Klinghoffer family settles long legal battle with PLO

Sign up for Weekday J and get the latest on what's happening in the Jewish Bay Area.

NEW YORK — The relatives of Leon Klinghoffer, a disabled passenger killed by Palestinian terrorists aboard an Italian cruise ship 12 years ago, have closed a long and painful chapter of their lives by agreeing to settle a lawsuit with the Palestine Liberation Organization.

According to a family spokeswoman, the sum was not disclosed, as was stipulated by the settlement.

The PLO also settled with Crown Travel, the New Jersey tour operator that booked the fateful cruise.

The attack on Klinghoffer, whose body was thrown off the Achille Lauro into the Mediterranean Sea, for years exemplified the scourge of random violence emanating from the Mideast conflict.

"Terrorism is a horror and sometimes it becomes impersonal," said Kenneth Jacobson, ADL's director of international affairs, who has worked closely with the family.

"The Achille Lauro affair and the tragedy of Leon Klinghoffer became a symbol, a specific focus of the horror of terrorism, and seemed to stay in people's minds," he said.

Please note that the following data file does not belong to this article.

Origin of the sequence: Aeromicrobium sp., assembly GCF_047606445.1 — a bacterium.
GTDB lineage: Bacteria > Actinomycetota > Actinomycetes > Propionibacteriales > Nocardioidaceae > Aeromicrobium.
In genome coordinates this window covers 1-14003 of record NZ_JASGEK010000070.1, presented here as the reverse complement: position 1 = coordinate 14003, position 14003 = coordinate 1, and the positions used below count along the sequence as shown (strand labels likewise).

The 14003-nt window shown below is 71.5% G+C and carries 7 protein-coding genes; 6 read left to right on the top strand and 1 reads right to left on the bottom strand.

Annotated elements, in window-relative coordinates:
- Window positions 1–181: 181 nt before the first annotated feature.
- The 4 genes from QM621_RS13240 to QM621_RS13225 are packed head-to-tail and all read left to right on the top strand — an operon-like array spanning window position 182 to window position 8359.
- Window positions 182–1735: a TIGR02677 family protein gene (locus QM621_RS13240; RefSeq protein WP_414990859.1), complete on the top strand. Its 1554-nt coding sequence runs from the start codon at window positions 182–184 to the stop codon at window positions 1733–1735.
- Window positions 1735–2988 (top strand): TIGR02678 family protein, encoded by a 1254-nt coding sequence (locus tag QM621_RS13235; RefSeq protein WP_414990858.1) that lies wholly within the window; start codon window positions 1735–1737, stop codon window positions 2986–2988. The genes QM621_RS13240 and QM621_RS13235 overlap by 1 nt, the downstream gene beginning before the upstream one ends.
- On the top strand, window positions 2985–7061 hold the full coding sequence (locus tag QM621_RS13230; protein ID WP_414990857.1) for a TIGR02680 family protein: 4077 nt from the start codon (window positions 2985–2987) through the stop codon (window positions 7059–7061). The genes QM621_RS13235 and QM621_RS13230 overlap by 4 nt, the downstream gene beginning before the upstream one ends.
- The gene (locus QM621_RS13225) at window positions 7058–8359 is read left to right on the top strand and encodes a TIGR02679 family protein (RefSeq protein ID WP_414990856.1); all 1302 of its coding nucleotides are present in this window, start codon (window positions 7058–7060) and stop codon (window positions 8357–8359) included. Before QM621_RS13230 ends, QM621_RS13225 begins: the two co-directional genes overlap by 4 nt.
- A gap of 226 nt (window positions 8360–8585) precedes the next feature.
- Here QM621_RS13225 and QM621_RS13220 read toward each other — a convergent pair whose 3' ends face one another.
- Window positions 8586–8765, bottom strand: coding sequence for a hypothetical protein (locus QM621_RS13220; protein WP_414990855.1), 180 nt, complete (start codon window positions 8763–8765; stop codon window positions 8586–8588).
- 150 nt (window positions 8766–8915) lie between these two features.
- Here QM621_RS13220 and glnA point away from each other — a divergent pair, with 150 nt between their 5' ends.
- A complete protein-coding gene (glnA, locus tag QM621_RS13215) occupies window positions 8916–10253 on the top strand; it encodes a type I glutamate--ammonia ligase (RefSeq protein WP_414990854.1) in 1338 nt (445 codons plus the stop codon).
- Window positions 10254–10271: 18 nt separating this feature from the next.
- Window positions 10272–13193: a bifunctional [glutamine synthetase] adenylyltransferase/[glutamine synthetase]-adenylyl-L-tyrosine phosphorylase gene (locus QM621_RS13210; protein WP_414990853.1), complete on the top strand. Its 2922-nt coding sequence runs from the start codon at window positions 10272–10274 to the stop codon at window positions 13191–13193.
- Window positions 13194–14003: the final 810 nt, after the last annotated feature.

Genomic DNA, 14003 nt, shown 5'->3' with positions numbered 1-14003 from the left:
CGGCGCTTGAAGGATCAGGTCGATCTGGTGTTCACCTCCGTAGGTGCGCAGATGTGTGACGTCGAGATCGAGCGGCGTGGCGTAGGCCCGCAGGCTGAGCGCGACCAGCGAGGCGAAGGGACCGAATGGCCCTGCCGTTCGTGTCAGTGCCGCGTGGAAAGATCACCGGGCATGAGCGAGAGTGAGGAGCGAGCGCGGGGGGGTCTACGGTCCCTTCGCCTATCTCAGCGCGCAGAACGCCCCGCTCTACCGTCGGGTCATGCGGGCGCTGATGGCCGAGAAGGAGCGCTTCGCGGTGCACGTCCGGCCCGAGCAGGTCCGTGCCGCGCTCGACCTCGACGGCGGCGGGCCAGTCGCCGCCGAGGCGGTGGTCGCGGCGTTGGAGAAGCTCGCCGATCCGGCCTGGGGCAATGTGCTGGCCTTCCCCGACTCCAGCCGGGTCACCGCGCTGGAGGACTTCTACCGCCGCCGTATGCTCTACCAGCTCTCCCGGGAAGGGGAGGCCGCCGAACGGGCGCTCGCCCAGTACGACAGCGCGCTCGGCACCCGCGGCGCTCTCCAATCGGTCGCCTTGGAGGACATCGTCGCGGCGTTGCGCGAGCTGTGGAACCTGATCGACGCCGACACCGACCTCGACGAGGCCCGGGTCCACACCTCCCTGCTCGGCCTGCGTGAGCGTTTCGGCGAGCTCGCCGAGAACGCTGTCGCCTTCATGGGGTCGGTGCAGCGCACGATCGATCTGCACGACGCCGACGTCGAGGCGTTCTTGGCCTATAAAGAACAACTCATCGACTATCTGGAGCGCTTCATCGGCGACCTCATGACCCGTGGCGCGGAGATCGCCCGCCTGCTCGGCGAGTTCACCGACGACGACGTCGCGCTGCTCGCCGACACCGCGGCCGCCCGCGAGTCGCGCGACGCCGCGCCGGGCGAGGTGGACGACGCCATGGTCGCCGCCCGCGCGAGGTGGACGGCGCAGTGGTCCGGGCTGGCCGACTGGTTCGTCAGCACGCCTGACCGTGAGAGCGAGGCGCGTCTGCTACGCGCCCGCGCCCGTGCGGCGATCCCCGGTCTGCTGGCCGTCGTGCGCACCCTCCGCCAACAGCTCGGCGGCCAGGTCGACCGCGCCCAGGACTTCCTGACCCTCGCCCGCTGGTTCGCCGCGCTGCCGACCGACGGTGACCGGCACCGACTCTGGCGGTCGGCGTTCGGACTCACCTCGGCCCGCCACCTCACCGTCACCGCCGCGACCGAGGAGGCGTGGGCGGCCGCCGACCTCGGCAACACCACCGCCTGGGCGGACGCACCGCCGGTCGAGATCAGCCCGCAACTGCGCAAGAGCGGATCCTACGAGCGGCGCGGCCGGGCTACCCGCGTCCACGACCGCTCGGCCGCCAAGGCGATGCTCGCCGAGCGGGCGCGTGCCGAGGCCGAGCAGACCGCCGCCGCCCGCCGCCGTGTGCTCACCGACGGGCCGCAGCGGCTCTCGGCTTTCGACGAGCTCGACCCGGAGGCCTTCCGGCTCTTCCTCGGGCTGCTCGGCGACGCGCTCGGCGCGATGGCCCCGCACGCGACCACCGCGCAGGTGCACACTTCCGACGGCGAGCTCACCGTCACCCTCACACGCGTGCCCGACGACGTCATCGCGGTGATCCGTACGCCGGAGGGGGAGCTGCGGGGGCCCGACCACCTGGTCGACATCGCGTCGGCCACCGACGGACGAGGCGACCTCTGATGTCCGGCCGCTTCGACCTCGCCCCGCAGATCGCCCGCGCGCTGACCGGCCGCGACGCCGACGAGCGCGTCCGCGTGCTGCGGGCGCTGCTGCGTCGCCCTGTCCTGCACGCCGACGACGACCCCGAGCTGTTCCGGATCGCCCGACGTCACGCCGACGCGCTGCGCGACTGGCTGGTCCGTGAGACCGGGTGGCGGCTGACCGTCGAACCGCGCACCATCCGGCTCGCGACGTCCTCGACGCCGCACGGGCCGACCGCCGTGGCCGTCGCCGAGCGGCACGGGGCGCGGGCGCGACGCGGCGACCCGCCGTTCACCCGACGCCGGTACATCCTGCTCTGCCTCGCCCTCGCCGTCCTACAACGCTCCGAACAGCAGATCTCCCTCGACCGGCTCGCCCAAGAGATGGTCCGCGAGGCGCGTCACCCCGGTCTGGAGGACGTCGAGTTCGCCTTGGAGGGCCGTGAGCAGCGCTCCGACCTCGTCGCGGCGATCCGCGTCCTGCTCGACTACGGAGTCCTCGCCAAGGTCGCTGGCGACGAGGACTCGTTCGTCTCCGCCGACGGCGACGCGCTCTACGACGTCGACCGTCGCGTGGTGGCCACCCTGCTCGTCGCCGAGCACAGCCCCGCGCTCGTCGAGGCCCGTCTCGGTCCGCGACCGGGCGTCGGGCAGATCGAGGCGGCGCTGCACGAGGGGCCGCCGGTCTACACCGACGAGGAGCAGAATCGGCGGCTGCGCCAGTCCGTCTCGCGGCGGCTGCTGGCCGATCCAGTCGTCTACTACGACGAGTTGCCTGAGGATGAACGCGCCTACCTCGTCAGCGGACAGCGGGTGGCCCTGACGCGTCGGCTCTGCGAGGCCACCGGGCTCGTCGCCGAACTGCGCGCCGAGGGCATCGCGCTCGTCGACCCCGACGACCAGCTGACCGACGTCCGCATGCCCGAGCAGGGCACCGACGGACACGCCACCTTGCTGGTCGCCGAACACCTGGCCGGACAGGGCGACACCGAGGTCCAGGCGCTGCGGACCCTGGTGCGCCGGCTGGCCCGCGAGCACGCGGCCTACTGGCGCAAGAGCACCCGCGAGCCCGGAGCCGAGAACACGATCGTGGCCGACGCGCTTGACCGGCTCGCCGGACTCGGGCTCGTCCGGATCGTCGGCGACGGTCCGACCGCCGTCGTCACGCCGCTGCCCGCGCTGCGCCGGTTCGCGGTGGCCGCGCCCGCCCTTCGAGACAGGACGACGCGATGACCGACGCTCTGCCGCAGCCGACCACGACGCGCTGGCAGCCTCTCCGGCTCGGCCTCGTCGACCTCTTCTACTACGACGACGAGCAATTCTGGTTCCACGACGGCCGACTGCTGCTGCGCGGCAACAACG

The lawsuit originally was filed by Klinghoffer's widow, Marilyn, who died not long after her husband's murder.

The case and a broader fight against terrorism was pursued relentlessly by the couple's two daughters, Ilsa and Lisa.

A tentative settlement between the family and the PLO in 1986 broke down. That settlement would have created an institute of peace studies that, according to a letter signed at the time, "would memorialize the tragic death of Leon Klinghoffer as well as other victims of violence."

The PLO has maintained that the attack was carried out by renegade members of the organization and it apparently has admitted no wrongdoing in the current settlement.